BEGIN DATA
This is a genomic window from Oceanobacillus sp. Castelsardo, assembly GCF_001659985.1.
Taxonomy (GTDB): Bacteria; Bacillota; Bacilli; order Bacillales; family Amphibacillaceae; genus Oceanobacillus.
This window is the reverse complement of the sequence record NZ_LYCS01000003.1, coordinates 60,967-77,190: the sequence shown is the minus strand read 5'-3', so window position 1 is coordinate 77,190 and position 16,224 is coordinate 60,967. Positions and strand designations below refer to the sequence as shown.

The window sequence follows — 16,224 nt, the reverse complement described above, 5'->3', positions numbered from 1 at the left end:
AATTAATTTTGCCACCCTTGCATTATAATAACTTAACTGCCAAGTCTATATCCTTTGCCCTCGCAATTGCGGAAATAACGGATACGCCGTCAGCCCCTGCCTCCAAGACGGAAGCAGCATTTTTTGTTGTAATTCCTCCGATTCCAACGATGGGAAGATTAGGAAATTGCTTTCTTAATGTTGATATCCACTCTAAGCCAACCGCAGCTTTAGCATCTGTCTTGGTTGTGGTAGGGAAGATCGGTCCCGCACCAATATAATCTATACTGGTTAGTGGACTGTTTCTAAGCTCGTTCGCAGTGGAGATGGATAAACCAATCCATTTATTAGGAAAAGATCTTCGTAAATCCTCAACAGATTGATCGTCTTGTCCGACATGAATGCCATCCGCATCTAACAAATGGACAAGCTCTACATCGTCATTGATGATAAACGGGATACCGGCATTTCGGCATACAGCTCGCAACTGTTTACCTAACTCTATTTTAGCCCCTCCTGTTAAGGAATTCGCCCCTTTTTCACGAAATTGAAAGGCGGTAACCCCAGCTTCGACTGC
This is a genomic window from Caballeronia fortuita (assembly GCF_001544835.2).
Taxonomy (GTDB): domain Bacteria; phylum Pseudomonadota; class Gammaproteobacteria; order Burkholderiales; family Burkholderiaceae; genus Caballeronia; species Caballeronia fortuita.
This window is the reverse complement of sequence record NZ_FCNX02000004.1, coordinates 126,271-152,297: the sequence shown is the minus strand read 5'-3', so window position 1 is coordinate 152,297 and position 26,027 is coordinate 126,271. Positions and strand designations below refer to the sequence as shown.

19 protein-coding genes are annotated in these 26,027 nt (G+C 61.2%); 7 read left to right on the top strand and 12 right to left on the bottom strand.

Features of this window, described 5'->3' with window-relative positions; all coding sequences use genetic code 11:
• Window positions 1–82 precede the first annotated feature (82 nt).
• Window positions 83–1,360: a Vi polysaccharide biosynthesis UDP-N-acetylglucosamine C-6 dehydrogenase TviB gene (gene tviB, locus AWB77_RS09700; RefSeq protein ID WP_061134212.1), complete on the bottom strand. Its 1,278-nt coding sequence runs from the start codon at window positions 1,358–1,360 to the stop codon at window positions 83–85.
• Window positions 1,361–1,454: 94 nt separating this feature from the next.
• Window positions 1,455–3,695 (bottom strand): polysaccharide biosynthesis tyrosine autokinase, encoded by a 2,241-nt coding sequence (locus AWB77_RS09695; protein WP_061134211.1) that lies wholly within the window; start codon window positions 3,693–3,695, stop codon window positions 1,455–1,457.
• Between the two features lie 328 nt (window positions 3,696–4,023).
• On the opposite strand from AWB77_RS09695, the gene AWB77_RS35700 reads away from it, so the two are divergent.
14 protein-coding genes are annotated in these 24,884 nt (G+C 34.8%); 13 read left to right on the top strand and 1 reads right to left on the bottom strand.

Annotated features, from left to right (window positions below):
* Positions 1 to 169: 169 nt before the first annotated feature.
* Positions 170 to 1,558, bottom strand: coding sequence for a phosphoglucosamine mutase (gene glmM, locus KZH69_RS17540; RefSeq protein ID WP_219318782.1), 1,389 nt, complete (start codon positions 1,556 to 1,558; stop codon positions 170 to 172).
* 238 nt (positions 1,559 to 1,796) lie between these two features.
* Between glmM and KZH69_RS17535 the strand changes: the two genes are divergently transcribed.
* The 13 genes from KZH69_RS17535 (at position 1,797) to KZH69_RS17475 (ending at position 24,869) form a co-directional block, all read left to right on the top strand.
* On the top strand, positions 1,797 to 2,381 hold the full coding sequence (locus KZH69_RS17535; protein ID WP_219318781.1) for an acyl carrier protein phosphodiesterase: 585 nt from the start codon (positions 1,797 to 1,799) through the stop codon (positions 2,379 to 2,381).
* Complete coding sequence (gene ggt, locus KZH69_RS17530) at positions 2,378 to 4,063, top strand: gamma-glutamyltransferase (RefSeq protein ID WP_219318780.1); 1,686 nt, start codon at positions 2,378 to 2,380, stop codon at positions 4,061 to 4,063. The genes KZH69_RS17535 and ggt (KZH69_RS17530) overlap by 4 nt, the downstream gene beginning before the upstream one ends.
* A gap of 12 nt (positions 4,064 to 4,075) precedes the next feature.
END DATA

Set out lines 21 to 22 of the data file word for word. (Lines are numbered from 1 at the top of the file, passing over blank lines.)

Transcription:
* 238 nt (positions 1,559 to 1,796) lie between these two features.
* Between glmM and KZH69_RS17535 the strand changes: the two genes are divergently transcribed.